Bank Savings Accounts vs. Credit Union Savings Accounts (2024)

Both banks and credit unions offer savings accounts, but you’re likely to find differences in interest rates, fees, ATM availability, and eligibility requirements.

Credit unions, as not-for-profit, member-owned institutions, often offer higher interest rates and lower fees on savings accounts than banks. Banks tend to offer a larger number of in-network ATMs, which can provide more convenience.

Learn more about how savings accounts at banks compare to savings accounts at credit unions so you can choose the account that best meets your banking needs.

What’s the Difference Between Bank Savings Accounts and Credit Union Savings Accounts?

The terms and services with savings accounts at banks and credit unions will vary with the individual institution. Here are some general differences between banks and credit union accounts, but keep in mind that they don’t necessarily apply to every institution.

Bank Savings AccountCredit Union Savings Account
EligibilityNo membership requirements; typically requires a minimum depositMust meet membership criteria, which may be based on location, employer, or other factors
Savings RatesTypically lower, especially at brick-and-mortar banksTypically higher
Physical Branches and ATMsOften more branch and ATM locations (although community banks may have fewer locations)May have fewer branch and ATM locations
Customer ServiceMay not be an emphasisOften a priority
Deposit InsuranceInsured for up to $250,000 by the FDICInsured for up to $250,000 by the NCUA


Banks are for-profit institutions owned by investors or private organizations. Their goal is to earn profits for shareholders through the services they provide customers.

Credit unions are not-for-profit and are owned by their members. Members can vote on credit union policies and decisions. Note that some credit unions call savings accounts “share accounts” or “share savings accounts” to reflect their member-owned structure.


Banks are more common among consumers, holding nearly 91% of deposits in the U.S. compared to credit unions’ 9% in 2021. However, credit unions represent a growing segment of the financial sector, according to the Credit Union National Association (CUNA).


Any adult can open a savings account at a bank, provided they can make the minimum required deposit and can provide required information and documentation, such as a photo ID.

To open an account with a credit union, however, you need to be a member or become a member by fulfilling membership criteria, which might be based on where you live, work, worship, or attend school.

Some credit unions are designed specifically for military servicemembers and their families whereas others welcome anyone who is part of a specific organization or association. Some credit unions have more flexible membership criteria. For example, PenFed Credit Union and Connexus Credit Union are open to anyone.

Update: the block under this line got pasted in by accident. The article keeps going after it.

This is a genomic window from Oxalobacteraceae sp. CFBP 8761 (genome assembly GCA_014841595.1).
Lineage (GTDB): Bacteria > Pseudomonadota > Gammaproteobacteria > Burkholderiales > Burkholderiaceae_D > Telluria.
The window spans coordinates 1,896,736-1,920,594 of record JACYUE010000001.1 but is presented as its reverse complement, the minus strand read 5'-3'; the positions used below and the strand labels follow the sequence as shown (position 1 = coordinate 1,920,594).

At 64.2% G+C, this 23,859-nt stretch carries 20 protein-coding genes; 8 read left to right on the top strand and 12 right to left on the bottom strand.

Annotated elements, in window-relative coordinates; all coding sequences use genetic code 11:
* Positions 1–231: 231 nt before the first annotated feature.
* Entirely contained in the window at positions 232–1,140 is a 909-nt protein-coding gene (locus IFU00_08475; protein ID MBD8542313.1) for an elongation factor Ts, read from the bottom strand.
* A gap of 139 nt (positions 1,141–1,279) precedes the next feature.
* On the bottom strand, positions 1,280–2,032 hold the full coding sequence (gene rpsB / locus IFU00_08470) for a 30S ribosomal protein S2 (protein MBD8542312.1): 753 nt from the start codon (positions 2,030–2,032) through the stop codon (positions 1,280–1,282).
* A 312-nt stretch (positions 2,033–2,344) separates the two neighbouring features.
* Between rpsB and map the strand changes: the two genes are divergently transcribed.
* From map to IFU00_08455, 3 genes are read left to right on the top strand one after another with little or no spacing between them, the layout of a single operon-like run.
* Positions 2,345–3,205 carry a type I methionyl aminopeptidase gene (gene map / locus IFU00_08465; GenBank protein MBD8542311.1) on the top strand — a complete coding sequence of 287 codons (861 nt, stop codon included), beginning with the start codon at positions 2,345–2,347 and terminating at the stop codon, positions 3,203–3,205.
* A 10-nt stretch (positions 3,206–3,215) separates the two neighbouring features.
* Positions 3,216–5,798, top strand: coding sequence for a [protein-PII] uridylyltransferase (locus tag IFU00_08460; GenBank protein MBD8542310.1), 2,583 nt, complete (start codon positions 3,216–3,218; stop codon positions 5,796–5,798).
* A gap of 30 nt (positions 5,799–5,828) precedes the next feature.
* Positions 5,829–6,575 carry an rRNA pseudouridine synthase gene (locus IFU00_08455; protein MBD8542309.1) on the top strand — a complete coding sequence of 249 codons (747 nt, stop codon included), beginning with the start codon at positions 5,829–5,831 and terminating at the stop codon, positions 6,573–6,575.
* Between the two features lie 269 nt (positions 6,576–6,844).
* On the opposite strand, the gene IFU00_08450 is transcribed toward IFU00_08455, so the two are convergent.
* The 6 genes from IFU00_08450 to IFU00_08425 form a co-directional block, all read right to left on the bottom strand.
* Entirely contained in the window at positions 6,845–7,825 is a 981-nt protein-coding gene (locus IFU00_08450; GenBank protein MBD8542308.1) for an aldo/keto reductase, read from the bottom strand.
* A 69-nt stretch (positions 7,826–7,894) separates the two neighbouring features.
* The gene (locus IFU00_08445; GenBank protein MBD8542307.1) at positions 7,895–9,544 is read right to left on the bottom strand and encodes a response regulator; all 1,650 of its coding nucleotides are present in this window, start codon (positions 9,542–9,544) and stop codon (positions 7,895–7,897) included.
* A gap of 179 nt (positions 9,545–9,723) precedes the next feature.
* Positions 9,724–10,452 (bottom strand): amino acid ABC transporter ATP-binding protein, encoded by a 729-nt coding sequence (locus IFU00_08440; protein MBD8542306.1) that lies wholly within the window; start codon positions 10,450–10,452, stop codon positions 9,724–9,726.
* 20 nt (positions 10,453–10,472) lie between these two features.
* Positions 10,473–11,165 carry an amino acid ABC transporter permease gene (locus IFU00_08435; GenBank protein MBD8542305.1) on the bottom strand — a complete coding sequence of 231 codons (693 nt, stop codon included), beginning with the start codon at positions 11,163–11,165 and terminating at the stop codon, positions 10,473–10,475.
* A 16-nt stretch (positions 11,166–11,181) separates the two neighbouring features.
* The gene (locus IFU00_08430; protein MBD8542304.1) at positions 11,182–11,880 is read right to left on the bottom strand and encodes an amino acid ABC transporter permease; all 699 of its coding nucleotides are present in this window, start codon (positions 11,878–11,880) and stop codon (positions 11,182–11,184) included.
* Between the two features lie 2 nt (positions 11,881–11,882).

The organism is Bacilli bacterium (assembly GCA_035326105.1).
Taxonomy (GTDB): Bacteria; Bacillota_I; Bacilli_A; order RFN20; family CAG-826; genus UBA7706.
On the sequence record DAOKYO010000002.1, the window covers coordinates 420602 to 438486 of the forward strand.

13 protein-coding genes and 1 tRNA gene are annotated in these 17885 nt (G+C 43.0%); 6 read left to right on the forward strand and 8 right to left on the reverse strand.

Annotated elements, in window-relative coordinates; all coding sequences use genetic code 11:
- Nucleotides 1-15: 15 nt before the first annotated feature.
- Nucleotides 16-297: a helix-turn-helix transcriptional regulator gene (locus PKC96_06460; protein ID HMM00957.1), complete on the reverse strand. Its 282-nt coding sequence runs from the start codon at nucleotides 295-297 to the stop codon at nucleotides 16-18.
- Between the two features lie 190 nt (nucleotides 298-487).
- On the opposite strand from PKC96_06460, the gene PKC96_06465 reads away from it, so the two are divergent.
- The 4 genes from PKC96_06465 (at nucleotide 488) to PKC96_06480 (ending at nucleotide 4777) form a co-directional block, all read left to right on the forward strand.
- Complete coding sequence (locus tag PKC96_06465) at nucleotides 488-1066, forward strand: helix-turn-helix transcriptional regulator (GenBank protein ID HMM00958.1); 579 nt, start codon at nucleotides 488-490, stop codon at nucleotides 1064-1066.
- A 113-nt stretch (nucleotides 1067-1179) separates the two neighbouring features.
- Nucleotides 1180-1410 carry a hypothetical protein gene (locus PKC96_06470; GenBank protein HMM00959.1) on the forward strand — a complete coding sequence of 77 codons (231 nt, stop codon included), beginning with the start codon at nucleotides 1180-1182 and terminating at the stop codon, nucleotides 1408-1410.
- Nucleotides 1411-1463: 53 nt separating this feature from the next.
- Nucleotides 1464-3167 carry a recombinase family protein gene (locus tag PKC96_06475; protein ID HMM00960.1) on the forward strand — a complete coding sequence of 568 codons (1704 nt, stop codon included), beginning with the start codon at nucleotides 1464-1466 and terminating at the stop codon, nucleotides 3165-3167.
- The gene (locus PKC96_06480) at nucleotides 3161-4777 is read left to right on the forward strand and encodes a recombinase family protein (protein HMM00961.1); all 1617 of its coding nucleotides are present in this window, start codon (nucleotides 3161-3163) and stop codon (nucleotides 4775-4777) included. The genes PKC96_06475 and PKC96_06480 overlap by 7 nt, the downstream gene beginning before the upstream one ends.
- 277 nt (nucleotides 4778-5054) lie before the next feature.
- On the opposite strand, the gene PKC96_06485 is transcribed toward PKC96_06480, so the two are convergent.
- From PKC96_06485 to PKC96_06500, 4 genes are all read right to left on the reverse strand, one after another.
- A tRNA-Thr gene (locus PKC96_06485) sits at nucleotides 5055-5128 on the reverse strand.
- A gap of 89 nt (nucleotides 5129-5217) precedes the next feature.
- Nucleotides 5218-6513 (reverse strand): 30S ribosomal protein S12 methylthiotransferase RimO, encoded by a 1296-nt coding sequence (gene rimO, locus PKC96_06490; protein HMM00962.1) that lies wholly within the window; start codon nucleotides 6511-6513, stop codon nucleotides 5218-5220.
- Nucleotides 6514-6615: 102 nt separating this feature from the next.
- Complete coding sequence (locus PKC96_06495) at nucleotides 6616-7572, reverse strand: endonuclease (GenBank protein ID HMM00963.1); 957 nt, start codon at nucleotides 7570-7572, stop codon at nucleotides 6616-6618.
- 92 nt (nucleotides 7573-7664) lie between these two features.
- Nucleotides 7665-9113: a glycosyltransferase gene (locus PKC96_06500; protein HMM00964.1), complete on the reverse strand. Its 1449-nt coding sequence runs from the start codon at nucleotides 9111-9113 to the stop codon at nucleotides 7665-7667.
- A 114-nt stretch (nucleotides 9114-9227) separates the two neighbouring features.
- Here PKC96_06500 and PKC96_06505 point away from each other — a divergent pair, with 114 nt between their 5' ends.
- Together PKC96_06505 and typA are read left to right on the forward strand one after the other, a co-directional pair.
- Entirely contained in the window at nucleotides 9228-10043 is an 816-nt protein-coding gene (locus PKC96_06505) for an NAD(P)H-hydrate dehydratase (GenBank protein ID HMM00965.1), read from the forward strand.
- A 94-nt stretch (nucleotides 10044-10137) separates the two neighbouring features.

Interest Rates

Because credit unions are nonprofit, member-owned institutions, they tend to offer higher rates on savings accounts, allowing you to earn more on your deposits. For example, according to a CUNA report, the average interest rate on a regular savings account with a $1,000 balance in 2021 was 0.09% compared to banks’ 0.05%. On a one-year CD with $10,000, credit unions returned 0.35% while banks returned 0.16%.

While banks tend to lag behind credit unions with interest rates, online banks may have more competitive rates.


Online banks have the high overhead costs of brick-and-mortar locations, such as paying for leases and utilities, so they’re often able to pass on the savings in the form of higher rates on their savings accounts.

Physical Branches and ATMs

Banks usually provide access to a greater number of physical branches than credit unions, which can make them more convenient if you prefer in-person banking. National banks have branches across the country, but community banks generally are regional. Banks also tend to offer more ATMs.

If you opt for a small credit union, you might not have the convenience of branches and fee-free ATMs across the country. That said, many credit unions have formed a Co-op Shared Branch network that allows you to bank at more than 5,600 shared branches and 30,000 surcharge-free ATMs.

Customer Service

Credit unions are known for personalized customer service. As not-for-profit cooperatives, they typically prioritize members' needs. After all, the members are the owners.

Community banks also often pride themselves on customer service. Opting for a small, local institution, whether a credit union or bank, could provide a higher level of customer support than a bigger national bank.

Deposit Insurance

No matter if you have an account at a bank or credit union savings account, your deposits will be insured for up to $250,000. Bank deposits are insured by the Federal Deposit Insurance Corp (FDIC), and credit union deposits are insured by the National Credit Union Administration (NCUA).


If you have more than $250,000 to deposit, consider putting those funds in an account at another institution.

Which Is Right for You?

A credit union savings account may be right for you if:

  • Your priority is a high-interest rate and low fees.
  • You’re able to meet membership requirements.
  • You’re satisfied with the online or mobile banking experience.
  • Branch and ATM availability is less important to you.

A bank savings account may be right for you if:

  • You want the convenience of multiple branch locations and widespread ATMs.
  • More-personalized customer service isn’t a priority.